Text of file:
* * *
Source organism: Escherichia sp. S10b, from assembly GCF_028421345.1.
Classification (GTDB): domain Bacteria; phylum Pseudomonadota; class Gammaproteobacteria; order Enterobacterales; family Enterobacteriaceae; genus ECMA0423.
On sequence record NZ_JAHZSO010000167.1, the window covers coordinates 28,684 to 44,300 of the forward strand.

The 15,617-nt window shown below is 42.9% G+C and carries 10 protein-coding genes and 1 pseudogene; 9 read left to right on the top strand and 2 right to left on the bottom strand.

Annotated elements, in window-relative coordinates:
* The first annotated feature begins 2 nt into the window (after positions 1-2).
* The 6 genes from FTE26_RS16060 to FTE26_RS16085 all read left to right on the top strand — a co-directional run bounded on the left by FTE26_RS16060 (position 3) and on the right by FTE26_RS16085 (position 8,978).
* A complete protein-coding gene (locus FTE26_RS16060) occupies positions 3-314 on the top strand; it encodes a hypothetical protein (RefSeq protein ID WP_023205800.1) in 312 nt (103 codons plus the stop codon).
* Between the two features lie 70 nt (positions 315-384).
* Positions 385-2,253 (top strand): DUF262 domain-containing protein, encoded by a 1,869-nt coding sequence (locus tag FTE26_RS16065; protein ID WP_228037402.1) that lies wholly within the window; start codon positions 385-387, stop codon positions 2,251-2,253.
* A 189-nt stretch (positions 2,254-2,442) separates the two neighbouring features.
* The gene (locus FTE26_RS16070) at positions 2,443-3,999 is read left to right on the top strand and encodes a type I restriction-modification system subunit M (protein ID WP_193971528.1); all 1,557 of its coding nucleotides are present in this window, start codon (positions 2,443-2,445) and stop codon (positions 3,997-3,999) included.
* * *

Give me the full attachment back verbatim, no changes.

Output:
Source organism: Escherichia sp. S10b, from assembly GCF_028421345.1.
Classification (GTDB): domain Bacteria; phylum Pseudomonadota; class Gammaproteobacteria; order Enterobacterales; family Enterobacteriaceae; genus ECMA0423.
On sequence record NZ_JAHZSO010000167.1, the window covers coordinates 28,684 to 44,300 of the forward strand.

The 15,617-nt window shown below is 42.9% G+C and carries 10 protein-coding genes and 1 pseudogene; 9 read left to right on the top strand and 2 right to left on the bottom strand.

Annotated elements, in window-relative coordinates:
* The first annotated feature begins 2 nt into the window (after positions 1-2).
* The 6 genes from FTE26_RS16060 to FTE26_RS16085 all read left to right on the top strand — a co-directional run bounded on the left by FTE26_RS16060 (position 3) and on the right by FTE26_RS16085 (position 8,978).
* A complete protein-coding gene (locus FTE26_RS16060) occupies positions 3-314 on the top strand; it encodes a hypothetical protein (RefSeq protein ID WP_023205800.1) in 312 nt (103 codons plus the stop codon).
* Between the two features lie 70 nt (positions 315-384).
* Positions 385-2,253 (top strand): DUF262 domain-containing protein, encoded by a 1,869-nt coding sequence (locus tag FTE26_RS16065; protein ID WP_228037402.1) that lies wholly within the window; start codon positions 385-387, stop codon positions 2,251-2,253.
* A 189-nt stretch (positions 2,254-2,442) separates the two neighbouring features.
* The gene (locus FTE26_RS16070) at positions 2,443-3,999 is read left to right on the top strand and encodes a type I restriction-modification system subunit M (protein ID WP_193971528.1); all 1,557 of its coding nucleotides are present in this window, start codon (positions 2,443-2,445) and stop codon (positions 3,997-3,999) included.